“Don’t be a pussy – man up!” The hidden cost of “masculinity” in sports and modern culture

* Please note I am aware that the phrase “Don’t be a pussy” may be offensive to some of you. My intention with this article is to shed light on part of modern culture that is very much alive, and this phrase is still widely used among men to shame other men or boys into being tough. While there may be another article that could go into the female side of this equation, that’s not what this post is about. If you’re sensitive to this phrase, maybe skip this article.

When I first met Stefan (my man), the conversation quickly turned towards sports, movement, healing and my work with fascia (since yes, as cliché as it is he asked what I do, and when I replied with “I step on people to get them out of pain” he was instantly intrigued, as most people are!)

He was really open about his own physical struggles (of which there were a great many), and curious what I could tell him about how to heal.

Probably the greatest bond we have is that we’re both fascinated by the human struggle, by pain and healing, consciousness, evolution, movement and optimizing human performance.

Naturally, I wanted to show off and work on him, but I wasn’t expecting what happened when I did. His body responded unlike anybody else’s I’ve ever worked on.

He wasn’t shy about telling me what wasn’t working for him; and the way I usually work on people wasn’t working for him and his nervous system at all. We had to slow waaaaay down so he could find his breath; he needed to move very slowly; he needed me to add the weight gently otherwise he would panic involuntarily. I felt like I was walking on eggshells! Yet, this was not a man who couldn’t “tough it out” when it comes to pain. Quite the opposite.

He had one of the most inflamed, adhesed IT Bands I’ve ever worked on, with fascial “knots” the size of large grapefruits from knee to hip! Every square inch of this man’s body was full of adhesions: big and small throughout his legs, back, arms, abdomen, neck…everything was rigid and restricted and full of balled up fascia.

He got instantly “high” from the work, and experienced a correlating catharsis; but it didn’t budge any of his pain. Why?

It would take more than a year for us to truly “get” why he couldn’t heal, and – it makes so much sense now.

I’m betting there a LOT of men (and women) who have experienced something similar to Stefan. Maybe you’re one of them. We decided to write this blog post together in the hopes it will shed some light on an epidemic of silenced pain and cultures that shame its expression and make no room for healing.

Stefan grew up in Texas, where sports are a way of life.

He started playing basketball at age 5, and played soccer, football, tennis and basketball competitively through junior high and high school.

Most of his coaches used the drill sergeant method to train these boys, so Stefan learned from a young age to silence his own wisdom when it comes to pain, and simply pushed through while being yelled at; or he would volunteer to take a beating (over running) if punishment was required.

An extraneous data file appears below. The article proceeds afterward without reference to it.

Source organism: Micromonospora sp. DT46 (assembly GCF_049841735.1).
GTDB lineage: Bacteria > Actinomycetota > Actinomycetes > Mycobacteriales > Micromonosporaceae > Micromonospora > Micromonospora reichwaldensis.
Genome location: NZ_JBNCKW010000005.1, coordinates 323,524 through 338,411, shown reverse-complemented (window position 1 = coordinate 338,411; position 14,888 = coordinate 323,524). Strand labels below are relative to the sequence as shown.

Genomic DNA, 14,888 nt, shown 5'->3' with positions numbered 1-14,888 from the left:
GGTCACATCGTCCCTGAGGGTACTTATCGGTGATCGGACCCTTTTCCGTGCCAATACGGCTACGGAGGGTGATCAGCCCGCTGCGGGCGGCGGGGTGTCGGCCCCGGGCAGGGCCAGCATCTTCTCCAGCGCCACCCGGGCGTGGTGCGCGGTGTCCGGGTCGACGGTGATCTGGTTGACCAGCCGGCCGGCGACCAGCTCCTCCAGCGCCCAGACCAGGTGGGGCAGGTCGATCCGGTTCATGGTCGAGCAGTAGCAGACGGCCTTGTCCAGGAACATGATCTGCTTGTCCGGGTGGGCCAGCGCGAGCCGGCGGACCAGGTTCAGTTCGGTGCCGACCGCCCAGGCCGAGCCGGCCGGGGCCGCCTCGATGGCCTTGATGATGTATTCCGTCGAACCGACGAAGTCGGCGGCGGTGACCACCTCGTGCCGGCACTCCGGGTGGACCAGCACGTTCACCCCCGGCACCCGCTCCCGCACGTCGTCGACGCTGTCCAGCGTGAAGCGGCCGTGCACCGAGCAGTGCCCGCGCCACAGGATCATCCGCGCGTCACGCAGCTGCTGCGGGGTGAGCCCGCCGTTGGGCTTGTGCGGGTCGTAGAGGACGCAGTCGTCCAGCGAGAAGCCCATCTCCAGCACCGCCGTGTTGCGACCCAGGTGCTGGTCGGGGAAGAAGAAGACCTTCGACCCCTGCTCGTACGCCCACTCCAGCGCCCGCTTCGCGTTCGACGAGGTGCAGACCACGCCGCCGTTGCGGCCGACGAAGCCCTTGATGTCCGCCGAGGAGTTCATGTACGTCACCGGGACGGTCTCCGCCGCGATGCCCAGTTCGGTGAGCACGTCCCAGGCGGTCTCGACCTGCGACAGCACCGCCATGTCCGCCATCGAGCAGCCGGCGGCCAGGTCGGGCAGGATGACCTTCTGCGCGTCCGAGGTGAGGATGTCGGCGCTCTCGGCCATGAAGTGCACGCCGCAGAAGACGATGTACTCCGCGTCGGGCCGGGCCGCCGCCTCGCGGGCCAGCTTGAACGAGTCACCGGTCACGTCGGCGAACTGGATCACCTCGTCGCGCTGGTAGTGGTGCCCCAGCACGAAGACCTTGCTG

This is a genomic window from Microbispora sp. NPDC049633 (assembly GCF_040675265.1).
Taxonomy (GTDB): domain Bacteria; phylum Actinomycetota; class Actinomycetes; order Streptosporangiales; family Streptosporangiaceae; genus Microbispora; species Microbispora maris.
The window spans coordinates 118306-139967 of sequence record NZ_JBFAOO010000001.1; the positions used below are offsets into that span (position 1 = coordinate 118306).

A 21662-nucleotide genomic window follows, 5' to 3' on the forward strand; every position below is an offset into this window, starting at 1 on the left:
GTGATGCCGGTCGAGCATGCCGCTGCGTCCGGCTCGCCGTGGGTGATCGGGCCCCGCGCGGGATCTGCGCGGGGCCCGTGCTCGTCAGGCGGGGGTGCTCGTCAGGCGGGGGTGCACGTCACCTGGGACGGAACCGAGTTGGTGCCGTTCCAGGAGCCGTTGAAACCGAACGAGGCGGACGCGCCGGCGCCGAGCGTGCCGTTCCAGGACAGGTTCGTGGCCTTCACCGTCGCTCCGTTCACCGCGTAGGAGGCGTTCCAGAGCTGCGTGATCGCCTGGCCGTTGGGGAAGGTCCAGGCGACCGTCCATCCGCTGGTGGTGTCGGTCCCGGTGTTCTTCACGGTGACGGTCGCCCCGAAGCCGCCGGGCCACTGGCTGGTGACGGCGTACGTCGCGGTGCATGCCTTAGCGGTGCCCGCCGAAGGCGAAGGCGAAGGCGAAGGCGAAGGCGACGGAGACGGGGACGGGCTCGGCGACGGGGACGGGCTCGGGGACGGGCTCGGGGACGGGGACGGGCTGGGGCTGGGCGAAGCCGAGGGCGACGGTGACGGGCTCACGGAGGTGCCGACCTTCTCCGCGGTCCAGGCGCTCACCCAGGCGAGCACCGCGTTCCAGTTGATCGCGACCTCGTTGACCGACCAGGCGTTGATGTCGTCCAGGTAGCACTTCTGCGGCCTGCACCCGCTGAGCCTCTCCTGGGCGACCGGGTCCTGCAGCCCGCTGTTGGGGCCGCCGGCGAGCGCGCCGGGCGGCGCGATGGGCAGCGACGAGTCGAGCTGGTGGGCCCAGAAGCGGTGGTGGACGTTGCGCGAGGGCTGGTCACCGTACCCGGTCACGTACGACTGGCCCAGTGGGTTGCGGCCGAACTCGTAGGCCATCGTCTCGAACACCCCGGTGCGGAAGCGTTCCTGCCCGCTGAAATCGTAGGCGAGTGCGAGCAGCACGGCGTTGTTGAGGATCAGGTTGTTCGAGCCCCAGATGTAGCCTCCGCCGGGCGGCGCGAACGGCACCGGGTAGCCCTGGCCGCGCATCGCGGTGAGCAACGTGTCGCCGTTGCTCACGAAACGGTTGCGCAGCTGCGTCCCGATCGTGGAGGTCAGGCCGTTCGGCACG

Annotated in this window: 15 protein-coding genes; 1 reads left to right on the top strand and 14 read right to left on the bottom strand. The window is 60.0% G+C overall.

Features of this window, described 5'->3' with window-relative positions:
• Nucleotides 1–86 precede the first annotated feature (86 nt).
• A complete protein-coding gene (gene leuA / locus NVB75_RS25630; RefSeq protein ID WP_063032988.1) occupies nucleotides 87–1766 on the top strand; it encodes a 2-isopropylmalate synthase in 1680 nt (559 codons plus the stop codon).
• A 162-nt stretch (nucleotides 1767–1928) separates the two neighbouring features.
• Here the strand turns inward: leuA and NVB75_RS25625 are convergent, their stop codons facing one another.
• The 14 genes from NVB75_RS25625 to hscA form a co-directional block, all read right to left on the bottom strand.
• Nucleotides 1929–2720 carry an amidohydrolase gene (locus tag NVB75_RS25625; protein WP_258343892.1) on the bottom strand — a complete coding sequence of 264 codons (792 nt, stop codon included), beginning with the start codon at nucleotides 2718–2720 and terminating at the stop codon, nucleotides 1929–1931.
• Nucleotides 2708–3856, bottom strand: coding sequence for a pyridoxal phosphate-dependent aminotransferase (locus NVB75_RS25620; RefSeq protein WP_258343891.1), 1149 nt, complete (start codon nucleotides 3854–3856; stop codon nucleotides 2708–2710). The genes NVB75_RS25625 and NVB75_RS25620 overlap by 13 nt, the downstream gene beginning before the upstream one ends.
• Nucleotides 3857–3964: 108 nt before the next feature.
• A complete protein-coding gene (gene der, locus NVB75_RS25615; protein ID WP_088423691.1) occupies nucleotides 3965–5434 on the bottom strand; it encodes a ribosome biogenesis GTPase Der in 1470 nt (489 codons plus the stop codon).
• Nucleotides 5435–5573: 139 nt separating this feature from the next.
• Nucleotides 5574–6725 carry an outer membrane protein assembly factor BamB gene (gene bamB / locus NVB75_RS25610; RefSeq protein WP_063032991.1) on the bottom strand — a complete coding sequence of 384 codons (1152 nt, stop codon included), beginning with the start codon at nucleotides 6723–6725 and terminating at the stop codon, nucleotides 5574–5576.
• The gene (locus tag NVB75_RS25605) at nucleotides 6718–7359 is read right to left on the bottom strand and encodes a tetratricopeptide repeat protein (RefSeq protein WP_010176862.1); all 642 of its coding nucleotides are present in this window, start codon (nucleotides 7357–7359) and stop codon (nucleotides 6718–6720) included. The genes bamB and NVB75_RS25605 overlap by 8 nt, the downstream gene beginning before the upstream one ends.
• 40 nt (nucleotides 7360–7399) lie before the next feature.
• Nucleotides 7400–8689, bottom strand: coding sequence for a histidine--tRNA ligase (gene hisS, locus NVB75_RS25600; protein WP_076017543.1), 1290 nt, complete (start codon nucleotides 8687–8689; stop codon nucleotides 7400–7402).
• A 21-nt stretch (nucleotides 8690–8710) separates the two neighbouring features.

Did you know that in some places in Texas they still use the paddle all the way through high school as a way to “discipline” kids?

I can’t believe I’m even writing this, or that this approach is still being used on kids today! I was never spanked myself, let alone beaten with a paddle at school.

Stefan has shared a great many disturbing sports stories with me, but there is one in particular that can illuminate what this culture is all about, what it taught him and who it told him to become if he was to be accepted and celebrated instead of shamed and punished.

In his own words:

“There was a rule our coaches made up when I started high school: if you leave your grays (sweat pants and top) in the weight room and don’t bring them back to the locker room after a workout, you get gifted with a choice… 500 yards bear crawl or a bustin’ (aka getting paddled).

Of course one day I left my grays in the weight room. At that point I had been paddled so many times that I wasn’t in any way afraid of getting paddled, but I sure as hell wasn’t about to do 500 yards of bear crawling. Besides, the few kids who opted for the 500 yard bear crawl were considered massive pussies.

When I realized what happened, I walked into the coaches office and told them I left my grays in the weight room. They said, ‘Yup we got ’em. You want a bustin’ or 500 yards bear crawl?’

‘Well I’m not doing 500 yards bear crawl,’ I replied, and promptly put my hands on the desk and assumed the position.

Coach grabbed the paddle and busted me.

My first thought was, ‘Man he really got the right cheek on that one.’ I turned around, looked him in the eyes and thanked him, quickly grabbed my grays and headed back to the locker room to shower.

On the way back I could feel a substantial welt developing on my right cheek, and as soon as I hit the locker room I threw my sweats on the ground, pulled my pants down to show off my welt, and yelled ‘Hey fellas!’ There was a resounding ‘Ooooohhh!’ followed by lots of laughter, myself included. Then we all showered up and went to class just like any other day.”

Hopefully that gives you some good insight into the sports and culture context that he (and many others) grew up in. Being a “man” meant showing off how much pain you could take and not only not complain, but laugh about it.

Stefan started getting injured at a young age, but few of his injuries were ‘obvious’ (no broken bones or shattered hips like his brother who also played sports) so his parents (who didn’t know any better) often dismissed his pain, as did his coaches.